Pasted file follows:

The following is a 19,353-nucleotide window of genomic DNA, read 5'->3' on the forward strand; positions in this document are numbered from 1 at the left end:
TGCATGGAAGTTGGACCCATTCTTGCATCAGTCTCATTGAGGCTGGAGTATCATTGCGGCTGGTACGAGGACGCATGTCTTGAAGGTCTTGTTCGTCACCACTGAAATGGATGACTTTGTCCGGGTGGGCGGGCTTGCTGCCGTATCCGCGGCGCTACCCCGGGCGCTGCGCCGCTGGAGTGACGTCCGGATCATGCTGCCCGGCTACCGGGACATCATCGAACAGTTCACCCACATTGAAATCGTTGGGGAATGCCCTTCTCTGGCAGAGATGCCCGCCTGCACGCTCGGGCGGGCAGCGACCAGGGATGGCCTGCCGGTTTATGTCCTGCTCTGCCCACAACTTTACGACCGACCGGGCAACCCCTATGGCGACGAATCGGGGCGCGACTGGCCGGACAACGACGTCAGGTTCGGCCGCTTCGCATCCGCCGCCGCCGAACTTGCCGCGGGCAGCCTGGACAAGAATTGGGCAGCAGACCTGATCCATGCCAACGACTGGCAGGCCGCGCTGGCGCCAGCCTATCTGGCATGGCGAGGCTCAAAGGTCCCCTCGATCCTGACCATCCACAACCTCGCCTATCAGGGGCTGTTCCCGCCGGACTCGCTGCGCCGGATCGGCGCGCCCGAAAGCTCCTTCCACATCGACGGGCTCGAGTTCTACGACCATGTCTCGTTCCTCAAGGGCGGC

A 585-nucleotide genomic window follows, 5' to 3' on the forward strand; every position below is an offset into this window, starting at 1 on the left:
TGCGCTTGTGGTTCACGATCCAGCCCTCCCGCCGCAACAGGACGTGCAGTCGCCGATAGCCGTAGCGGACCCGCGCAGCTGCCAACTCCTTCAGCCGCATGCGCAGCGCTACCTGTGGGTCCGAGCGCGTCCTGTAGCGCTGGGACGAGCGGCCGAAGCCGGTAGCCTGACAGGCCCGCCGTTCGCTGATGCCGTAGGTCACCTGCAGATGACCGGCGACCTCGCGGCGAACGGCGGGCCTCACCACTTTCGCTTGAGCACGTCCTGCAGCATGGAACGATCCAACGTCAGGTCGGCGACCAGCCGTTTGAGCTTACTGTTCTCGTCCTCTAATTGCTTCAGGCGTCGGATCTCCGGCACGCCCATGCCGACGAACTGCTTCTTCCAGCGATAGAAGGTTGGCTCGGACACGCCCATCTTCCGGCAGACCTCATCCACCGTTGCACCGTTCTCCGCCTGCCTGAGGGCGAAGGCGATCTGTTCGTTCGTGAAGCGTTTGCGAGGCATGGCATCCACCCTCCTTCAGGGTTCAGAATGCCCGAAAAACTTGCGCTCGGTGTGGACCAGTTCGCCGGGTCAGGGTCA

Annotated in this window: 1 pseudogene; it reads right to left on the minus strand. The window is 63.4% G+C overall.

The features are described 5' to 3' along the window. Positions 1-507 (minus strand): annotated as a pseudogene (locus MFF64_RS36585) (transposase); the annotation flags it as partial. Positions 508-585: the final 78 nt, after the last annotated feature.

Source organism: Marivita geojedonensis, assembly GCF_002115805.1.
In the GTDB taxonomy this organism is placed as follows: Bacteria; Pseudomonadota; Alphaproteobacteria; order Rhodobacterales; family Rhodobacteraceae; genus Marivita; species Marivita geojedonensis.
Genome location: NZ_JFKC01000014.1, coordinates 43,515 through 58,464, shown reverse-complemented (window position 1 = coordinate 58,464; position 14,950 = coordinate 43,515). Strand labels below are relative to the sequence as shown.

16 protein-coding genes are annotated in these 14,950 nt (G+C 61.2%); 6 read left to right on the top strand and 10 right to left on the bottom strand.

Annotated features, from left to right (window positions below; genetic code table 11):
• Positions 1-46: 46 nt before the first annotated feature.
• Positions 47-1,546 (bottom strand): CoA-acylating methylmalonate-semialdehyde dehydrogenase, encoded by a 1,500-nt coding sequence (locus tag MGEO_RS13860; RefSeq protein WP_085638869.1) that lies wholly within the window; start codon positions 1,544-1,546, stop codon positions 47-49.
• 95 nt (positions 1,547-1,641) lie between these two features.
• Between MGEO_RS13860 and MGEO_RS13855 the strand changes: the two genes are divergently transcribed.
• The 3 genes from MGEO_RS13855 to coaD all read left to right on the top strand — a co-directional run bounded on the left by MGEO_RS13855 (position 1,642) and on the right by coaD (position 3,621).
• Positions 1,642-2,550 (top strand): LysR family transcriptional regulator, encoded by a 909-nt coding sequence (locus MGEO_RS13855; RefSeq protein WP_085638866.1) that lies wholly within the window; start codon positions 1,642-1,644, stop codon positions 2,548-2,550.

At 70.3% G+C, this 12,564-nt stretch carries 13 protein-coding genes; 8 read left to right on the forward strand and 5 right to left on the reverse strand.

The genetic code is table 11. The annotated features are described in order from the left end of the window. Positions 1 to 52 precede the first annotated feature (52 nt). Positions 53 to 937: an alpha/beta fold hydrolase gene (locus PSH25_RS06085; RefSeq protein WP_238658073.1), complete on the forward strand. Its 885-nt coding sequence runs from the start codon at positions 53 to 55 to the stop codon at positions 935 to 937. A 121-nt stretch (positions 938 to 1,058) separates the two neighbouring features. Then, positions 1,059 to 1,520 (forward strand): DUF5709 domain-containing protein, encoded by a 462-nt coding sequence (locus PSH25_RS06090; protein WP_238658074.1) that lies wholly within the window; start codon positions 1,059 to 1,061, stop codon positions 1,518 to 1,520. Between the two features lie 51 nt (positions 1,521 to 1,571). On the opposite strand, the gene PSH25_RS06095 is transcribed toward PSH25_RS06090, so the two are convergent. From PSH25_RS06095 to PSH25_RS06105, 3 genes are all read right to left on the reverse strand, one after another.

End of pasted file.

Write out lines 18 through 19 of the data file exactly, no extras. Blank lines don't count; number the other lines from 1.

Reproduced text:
At 70.3% G+C, this 12,564-nt stretch carries 13 protein-coding genes; 8 read left to right on the forward strand and 5 right to left on the reverse strand.

The genetic code is table 11. The annotated features are described in order from the left end of the window. Positions 1 to 52 precede the first annotated feature (52 nt). Positions 53 to 937: an alpha/beta fold hydrolase gene (locus PSH25_RS06085; RefSeq protein WP_238658073.1), complete on the forward strand. Its 885-nt coding sequence runs from the start codon at positions 53 to 55 to the stop codon at positions 935 to 937. A 121-nt stretch (positions 938 to 1,058) separates the two neighbouring features. Then, positions 1,059 to 1,520 (forward strand): DUF5709 domain-containing protein, encoded by a 462-nt coding sequence (locus PSH25_RS06090; protein WP_238658074.1) that lies wholly within the window; start codon positions 1,059 to 1,061, stop codon positions 1,518 to 1,520. Between the two features lie 51 nt (positions 1,521 to 1,571). On the opposite strand, the gene PSH25_RS06095 is transcribed toward PSH25_RS06090, so the two are convergent. From PSH25_RS06095 to PSH25_RS06105, 3 genes are all read right to left on the reverse strand, one after another.